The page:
US DOT reveals EU’s inability to prevent flags of convenience in aviation

On 2 September, the US Department of Transportation (DOT) rejected Norwegian Air International (NAI) provisional access to the US market as strongly advocated by ECA and US-ALPA.  This decision has provoked a number of political reactions on both sides of the Atlantic. Can the US refuse access to an airline certified by a European Civil Aviation Authority based on competition and public interest ground? The DOT says yes. While this decision is good news for the level playing field in the aviation industry, it only sends a signal to Norwegian and the other airlines – operating under a “flag of convenience” business model and resorting to unfair competitive practices.  

Norwegian Air ShuttleThe US Transportation Department dismissed NAI’s request for an exemption to abide US legislation for foreign air carriers, but it has not definitively thrown out its application for access to the US market. The DOT has yet to reach a decision whether to grant a foreign air carrier permit, allowing the Irish-registered company to exploit questionable crew bases in Thailand and hire pilots and cabin crew in an obscure manner through temporary employment agencies in Singapore. ECA and US-ALPA will continue working hand in hand to demonstrate to the legislator the failure of the current system and its permissive approach to unfair competition. This collaboration demonstrates the absolute necessity for pilots’ group across the globe to remain united and work together towards preserving meaningful terms and conditions. 

Meanwhile, NAI uses its mother company – Norwegian Air Shuttle (NAS) – to operate daily flights to multiple destinations in the US. Is NAS model any better? No, but it got its approval before changing its business model. A similar direction is taken by another Nordic company. In the past week the news broke that Finnair will outsource cabin crew on some of its Asian routes. The personnel will be recruited from Hong Kong and Singapore on temporary agency contracts, where wage costs are substantially lower, labour rights – poor, social benefits – inexistent. Finnair announced to carry out the first phase of the outsourcing process by introducing lay-offs of its current staff. This is an unacceptable process. The legislator has to think about whether this is the way European citizen and workers should be treated.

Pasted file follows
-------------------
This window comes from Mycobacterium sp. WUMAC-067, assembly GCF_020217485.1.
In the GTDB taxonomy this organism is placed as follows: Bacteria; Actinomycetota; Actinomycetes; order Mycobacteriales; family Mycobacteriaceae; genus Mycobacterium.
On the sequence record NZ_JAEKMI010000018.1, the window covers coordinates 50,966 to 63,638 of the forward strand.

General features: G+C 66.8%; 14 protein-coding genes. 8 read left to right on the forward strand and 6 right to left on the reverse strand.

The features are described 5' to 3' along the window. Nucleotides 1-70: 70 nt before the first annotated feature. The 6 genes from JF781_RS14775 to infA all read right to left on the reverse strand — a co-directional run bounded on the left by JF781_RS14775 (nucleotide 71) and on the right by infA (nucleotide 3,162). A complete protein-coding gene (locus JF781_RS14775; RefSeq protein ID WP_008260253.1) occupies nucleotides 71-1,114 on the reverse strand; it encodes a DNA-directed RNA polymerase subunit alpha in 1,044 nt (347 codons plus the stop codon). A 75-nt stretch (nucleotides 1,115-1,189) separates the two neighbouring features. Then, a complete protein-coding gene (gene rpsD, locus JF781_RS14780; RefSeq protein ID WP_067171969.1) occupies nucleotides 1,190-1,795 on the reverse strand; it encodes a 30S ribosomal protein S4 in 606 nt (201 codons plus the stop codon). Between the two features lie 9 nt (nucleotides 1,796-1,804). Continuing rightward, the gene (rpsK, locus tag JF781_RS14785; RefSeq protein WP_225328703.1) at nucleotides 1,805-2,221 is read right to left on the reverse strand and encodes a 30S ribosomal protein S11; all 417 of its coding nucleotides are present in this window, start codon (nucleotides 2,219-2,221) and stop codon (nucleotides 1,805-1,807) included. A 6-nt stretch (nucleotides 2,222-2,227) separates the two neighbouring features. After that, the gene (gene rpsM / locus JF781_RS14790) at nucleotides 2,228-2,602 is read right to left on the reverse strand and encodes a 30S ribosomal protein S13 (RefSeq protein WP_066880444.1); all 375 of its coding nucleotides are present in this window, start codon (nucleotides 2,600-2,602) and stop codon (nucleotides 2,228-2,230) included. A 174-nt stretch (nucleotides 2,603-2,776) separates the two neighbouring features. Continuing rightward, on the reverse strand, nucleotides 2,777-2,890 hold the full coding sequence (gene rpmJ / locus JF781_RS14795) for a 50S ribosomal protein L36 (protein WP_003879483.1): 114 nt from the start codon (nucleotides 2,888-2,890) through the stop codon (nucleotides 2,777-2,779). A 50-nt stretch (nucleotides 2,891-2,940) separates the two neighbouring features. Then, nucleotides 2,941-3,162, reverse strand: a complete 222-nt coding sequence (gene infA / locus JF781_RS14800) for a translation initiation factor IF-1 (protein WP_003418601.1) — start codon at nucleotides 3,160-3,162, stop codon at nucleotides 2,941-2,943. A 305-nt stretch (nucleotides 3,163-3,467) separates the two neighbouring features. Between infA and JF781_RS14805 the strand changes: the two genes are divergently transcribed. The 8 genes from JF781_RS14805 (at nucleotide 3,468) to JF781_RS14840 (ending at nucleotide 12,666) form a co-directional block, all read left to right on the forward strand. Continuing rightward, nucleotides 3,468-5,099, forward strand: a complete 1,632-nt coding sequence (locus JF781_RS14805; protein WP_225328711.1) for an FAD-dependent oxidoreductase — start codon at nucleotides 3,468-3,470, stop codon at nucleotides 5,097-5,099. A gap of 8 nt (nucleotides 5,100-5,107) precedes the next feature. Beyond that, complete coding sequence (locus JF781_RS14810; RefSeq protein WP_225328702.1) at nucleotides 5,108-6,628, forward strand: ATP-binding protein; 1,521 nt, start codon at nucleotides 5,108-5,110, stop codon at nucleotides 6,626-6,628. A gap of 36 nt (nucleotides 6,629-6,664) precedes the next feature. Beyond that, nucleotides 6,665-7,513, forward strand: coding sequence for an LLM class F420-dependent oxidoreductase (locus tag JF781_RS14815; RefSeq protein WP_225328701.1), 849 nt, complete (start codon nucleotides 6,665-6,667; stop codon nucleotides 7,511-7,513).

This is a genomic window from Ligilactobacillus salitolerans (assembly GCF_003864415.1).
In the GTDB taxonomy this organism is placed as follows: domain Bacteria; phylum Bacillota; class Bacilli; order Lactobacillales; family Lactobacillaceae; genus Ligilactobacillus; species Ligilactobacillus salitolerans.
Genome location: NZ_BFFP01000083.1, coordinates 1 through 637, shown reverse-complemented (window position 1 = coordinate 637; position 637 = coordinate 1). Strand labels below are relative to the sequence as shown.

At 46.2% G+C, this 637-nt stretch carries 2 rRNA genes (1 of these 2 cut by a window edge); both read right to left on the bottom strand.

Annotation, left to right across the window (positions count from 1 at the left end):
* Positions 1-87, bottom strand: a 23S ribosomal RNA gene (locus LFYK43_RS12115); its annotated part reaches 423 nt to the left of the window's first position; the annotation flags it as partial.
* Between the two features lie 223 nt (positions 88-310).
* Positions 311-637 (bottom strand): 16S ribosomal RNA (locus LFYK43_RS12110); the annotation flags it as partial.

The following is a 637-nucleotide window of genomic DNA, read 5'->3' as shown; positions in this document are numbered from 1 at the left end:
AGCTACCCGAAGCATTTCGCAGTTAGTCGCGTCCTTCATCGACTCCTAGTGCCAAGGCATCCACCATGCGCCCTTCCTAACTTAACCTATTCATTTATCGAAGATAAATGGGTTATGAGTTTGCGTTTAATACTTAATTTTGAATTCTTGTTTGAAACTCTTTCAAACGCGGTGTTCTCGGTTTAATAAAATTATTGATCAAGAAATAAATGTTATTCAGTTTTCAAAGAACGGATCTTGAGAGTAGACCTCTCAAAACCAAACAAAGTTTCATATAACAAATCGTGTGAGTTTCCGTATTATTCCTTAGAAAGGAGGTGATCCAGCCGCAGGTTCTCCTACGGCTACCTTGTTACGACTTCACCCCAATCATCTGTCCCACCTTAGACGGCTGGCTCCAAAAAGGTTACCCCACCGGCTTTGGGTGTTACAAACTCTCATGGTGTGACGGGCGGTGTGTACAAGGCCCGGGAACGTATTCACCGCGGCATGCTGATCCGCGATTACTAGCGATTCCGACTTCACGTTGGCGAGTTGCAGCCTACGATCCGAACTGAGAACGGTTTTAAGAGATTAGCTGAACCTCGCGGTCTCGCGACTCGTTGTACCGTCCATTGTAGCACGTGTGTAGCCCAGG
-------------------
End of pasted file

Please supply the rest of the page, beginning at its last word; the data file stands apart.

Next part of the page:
Companies are continuously seeking to cut their charges and their labour costs – one of the few variables they can influence. Some airlines though use questionable, complex and creative set ups on the edge of the law. Airlines relocating their business to ‘flags of convenience’ countries or using flexible employment contractual set-ups are a few examples of such market distorting practices. The outstanding question – which European Parliamentarians and Member States will have to address –  is how to decisively put an end on such practices before they destabilize the entire industry, dislocate European jobs, destroy the National Social models and affect business opportunities for socially responsible airlines. Neither the aviation industry itself, nor Europe’s passengers, or the aviation employees will benefit from this race to the bottom.